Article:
Wrong. If Mr. Bloomberg had gotten his cynical act together a month ago and done what he did on Monday, Bernie the socialist and “Slow Joe” might be chasing him in the delegate count and in the polls.

No matter. What to my wondering eyes did appear Monday was a relaxed, smiling, in control Mr. Bloomberg.

He allowed as how he is not against the Trump Afghanistan-Taliban peace pact, under which the U.S. will close five military bases in Afghanistan and cut troop strength to 8,600 over the next 135 days.

Like Mr. Trump, Mr. Bloomberg was not pleased that we have about 12,000 troops still in Afghanistan in a war that cost us $2 trillion and 35,000 U.S. and coalition lives since the U.S. invasion post 9/11.

Supposedly unlike Mr. Trump, Mr. Bloomberg is skeptical about the Taliban’s faithfulness to any pact and skeptical too about the way Mr. Trump came up with the agreement.

But then if your name’s Bloomberg, you’ve got to have some separation from the Donald if you want to be your party’s standard-bearer in the ultimate matchup of billionaires this fall.

Mr. Bloomberg did find more ways — awkward, infelicitous and just plain dumb — to stick it to Mr. Trump.

The former New York mayor said leading a city, a company or a country means being part of something that is a four-letter word: “team”; but, said Mr. Bloomberg, Mr. Trump spells “team” with one letter: “I.”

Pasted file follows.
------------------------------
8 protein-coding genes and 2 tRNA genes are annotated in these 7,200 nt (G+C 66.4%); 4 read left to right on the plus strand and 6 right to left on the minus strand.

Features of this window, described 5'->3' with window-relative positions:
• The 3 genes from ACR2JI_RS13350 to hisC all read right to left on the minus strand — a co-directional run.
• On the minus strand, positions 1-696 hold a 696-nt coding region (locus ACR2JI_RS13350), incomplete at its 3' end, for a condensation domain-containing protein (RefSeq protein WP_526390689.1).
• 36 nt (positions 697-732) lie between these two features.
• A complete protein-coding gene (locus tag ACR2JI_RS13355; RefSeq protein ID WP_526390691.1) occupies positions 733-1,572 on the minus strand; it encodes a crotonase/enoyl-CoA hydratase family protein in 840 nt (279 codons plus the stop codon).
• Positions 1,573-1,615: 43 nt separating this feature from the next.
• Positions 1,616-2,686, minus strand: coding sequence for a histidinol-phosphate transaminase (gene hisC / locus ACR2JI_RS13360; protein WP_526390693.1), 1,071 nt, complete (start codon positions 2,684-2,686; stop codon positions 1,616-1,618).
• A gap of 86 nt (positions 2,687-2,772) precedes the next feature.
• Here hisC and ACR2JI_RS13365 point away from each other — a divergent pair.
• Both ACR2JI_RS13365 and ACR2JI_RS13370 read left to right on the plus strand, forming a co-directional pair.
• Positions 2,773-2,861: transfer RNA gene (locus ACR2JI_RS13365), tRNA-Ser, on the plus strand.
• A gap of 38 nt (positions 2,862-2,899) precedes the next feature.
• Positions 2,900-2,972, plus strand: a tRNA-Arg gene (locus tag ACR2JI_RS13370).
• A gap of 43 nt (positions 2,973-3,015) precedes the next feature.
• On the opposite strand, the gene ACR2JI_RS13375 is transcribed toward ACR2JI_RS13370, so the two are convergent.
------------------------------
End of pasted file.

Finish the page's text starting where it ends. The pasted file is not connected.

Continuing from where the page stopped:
Whatever Mr. Bloomberg has an ear for, it’s not humor or clever repartée.

Again sort of sounding like Mr. Trump, Mr. Bloomberg said he’s not for keeping U.S. troops everywhere all the time, but a president has to consult his military advisers on how many troops should withdraw and how quickly.

And, according to this revised and improved candidate Bloomberg, you have to be careful with the military because the generals will always say we have to stay wherever we have our troops deployed.

Mr. Bloomberg, who performed as if he were finally over the mumbles and stumbles of his early outings, also firmly agreed with Mr. Trump that China sucker punches us on intellectual property theft and on unfair trade.

Extraordinarily, he even agreed with the Donald that that’s a “little bit our fault in past.”

So where’s this Phoenix-rise from the ashes of his opening performances leave Mr. Bloomberg and the rest of the field?

Quick answer: trudging the best path for Mr. Bloomberg but almost surely too late.

You could probably stop and frisk in 10 minutes all the Democrats who saw Mr. Bloomberg respond to sharp questions from Fox’s “Special Report” anchor Bret Baier and “The Story” anchor Martha MacCallum on Monday.

That leaves him reliant on the multimillion-dollar TV ads that the Bloomberg operation bought in the 14 states.

If they don’t get him the minimum 15 percent of the vote in each state that’s needed to claim delegates, then it really is a Crazy Bernie-Slow Joe contest all the way to Milwaukee.

Psst. It is.

And finally this: Asked if he had to choose between Mr. Sanders and Mr. Trump for president, Mr. Bloomberg said: “I have said I would vote for Sanders. I would not be happy doing it.”

I didn’t believe my ears the first time I heard it and went back to catch it online.

But yes, Mr. Bloomberg said in effect the the current president, a Republican, would be the better choice than the front-running Democrat named Sanders.

Not an everyday thing, having a $60-billion liberal Democrat agree with a penurious conservative like me and with the billionaire conservative in his fourth year in the Oval Office.

And looking like he’ll be there for another four years.